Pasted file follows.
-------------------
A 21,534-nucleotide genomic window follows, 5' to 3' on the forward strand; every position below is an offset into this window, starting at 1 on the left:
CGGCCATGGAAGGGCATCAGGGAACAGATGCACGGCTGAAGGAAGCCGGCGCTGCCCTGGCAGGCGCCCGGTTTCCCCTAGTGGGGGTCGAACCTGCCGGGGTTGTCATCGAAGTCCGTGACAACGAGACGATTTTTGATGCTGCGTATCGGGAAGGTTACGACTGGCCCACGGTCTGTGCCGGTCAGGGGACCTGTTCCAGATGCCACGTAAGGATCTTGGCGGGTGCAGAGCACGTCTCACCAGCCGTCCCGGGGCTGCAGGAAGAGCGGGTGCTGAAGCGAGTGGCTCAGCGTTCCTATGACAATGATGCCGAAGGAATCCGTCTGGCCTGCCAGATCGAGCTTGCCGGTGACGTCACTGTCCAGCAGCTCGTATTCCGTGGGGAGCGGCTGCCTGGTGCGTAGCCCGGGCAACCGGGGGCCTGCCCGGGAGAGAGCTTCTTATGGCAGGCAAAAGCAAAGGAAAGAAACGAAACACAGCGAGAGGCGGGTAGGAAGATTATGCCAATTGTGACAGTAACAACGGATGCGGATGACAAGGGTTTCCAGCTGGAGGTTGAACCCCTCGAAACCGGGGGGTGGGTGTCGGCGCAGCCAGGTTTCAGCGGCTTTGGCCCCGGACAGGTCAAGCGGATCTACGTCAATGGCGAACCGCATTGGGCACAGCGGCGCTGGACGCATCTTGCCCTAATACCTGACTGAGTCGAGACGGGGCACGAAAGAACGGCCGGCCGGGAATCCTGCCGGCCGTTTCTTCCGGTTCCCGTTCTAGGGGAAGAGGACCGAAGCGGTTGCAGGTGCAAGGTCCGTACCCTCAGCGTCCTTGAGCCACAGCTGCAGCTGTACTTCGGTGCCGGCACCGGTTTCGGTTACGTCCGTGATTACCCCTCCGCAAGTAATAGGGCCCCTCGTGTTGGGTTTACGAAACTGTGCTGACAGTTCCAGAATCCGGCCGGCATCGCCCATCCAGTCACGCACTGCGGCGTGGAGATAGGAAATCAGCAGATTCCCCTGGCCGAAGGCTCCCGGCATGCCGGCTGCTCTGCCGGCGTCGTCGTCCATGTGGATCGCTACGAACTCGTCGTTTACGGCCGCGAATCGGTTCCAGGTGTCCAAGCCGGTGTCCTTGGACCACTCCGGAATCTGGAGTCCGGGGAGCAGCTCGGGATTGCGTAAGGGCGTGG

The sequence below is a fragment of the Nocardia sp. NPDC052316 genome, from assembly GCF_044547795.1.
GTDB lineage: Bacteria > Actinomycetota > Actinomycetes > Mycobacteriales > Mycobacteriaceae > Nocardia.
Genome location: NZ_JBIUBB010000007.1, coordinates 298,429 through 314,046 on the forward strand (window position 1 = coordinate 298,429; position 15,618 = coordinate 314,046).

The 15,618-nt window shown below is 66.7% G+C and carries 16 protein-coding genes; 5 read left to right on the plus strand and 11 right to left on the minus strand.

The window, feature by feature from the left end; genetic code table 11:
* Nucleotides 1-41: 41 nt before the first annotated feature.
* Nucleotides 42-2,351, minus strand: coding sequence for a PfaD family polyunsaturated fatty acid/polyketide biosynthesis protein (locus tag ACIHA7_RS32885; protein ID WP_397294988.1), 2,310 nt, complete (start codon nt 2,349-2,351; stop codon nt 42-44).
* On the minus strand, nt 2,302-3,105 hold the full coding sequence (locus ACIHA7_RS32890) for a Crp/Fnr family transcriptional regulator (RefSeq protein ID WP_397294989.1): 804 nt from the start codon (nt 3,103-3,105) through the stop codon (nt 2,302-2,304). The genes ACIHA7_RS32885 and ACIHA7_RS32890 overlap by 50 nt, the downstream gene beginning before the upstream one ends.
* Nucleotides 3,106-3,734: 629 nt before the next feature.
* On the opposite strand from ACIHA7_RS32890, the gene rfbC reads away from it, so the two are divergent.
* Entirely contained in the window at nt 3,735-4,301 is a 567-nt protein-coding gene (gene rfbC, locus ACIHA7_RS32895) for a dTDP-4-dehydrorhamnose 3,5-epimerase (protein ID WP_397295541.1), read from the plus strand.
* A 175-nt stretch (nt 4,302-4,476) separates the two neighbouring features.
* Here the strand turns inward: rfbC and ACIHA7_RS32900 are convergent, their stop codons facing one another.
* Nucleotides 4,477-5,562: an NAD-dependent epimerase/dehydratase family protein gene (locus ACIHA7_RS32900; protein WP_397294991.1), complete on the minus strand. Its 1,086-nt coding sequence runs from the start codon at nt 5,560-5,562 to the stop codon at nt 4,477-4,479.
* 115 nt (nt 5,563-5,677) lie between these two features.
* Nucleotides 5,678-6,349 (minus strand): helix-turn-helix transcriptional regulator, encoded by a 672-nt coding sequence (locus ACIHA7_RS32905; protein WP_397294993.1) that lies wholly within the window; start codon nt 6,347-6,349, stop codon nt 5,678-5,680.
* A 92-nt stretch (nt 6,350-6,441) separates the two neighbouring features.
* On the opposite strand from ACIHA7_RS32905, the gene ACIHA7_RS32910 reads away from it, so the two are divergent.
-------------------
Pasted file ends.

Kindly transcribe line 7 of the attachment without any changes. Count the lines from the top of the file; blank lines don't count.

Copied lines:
The window, feature by feature from the left end; genetic code table 11: